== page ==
organization
publishing date
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Contribution to journal
publication status
published
subject
in
PLoS ONE
volume
9
issue
3
publisher
Public Library of Science
external identifiers
  • pmid:24671109
  • wos:000333677000064
  • scopus:84899989923
ISSN
1932-6203
DOI
10.1371/journal.pone.0092692
language
English
LU publication?
yes
id
515691a7-0a11-4549-87a8-f6b47ada5b34 (old id 4379643)
date added to LUP
2014-05-07 16:55:58
date last changed
2017-11-05 04:11:49
@article{515691a7-0a11-4549-87a8-f6b47ada5b34,
  abstract     = {There is an increasing interest in achieving gene regulation in biotechnological and biomedical applications by using synthetic DNA-binding agents. Most studies have so far focused on synthetic sequence-specific DNA-binding agents. Such approaches are relatively complicated and cost intensive and their level of sophistication is not always required, in particular for biotechnological application. Our study is inspired by in vivo data that suggest that DNA compaction might contribute to gene regulation. This study exploits the potential of using synthetic DNA compacting agents that are not sequence-specific to achieve gene regulation for in vitro systems. The semi-synthetic in vitro system we use include common cationic DNA-compacting agents, poly(amido amine) (PAMAM) dendrimers and the surfactant hexadecyltrimethylammonium bromide (CTAB), which we apply to linearized plasmid DNA encoding for the luciferase reporter gene. We show that complexing the DNA with either of the cationic agents leads to gene expression inhibition in a manner that depends on the extent of compaction. This is demonstrated by using a coupled in vitro transcription-translation system. We show that compaction can also protect DNA against degradation in a dose-dependent manner. Furthermore, our study shows that these effects are reversible and DNA can be released from the complexes. Release of DNA leads to restoration of gene expression and makes the DNA susceptible to degradation by Dnase. A highly charged polyelectrolyte, heparin, is needed to release DNA from dendrimers, while DNA complexed with CTAB dissociates with the non-ionic surfactant C12E5. Our results demonstrate the relation between DNA compaction by non-specific DNA-binding agents and gene expression and gene regulation can be achieved in vitro systems in a reliable dose-dependent and reversible manner.},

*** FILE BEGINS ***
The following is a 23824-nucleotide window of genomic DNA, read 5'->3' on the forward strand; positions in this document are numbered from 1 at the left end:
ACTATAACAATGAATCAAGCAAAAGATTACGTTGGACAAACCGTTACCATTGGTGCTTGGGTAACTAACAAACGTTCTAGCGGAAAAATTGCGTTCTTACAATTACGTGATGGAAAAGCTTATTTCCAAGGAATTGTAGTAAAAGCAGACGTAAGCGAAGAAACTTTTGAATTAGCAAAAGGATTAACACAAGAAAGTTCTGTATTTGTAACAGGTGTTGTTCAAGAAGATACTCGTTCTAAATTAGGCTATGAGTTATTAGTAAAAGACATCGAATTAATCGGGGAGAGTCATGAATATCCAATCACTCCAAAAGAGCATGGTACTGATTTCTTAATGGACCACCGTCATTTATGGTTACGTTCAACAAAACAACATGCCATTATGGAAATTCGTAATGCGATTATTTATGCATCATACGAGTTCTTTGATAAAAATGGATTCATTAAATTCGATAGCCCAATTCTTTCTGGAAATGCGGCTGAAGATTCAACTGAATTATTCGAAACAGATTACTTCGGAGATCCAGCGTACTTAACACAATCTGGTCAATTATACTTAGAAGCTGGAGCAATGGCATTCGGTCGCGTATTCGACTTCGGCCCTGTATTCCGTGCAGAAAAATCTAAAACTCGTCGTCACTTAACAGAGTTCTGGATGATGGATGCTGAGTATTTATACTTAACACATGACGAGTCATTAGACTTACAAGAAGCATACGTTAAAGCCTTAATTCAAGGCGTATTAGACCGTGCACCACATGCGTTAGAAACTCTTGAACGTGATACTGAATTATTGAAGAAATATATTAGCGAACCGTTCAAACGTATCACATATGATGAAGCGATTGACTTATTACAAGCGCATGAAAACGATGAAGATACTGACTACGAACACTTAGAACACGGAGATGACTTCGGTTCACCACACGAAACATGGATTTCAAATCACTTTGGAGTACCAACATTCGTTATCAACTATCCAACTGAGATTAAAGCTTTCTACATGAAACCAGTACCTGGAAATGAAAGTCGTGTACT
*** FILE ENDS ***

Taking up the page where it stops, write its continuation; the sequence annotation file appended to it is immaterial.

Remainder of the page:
articleno    = {e92692},
  author       = {Ainalem, Marie-Louise and Bartles, Andrew and Muck, Joscha and Dias, Rita and Carnerup, Anna and Zink, Daniele and Nylander, Tommy},
  issn         = {1932-6203},
  language     = {eng},
  number       = {3},
  publisher    = {Public Library of Science},
  series       = {PLoS ONE},
  title        = {DNA compaction induced by a cationic polymer or surfactant impact gene expression and DNA degradation.},
  url          = {http://dx.doi.org/10.1371/journal.pone.0092692},
  volume       = {9},
  year         = {2014},
}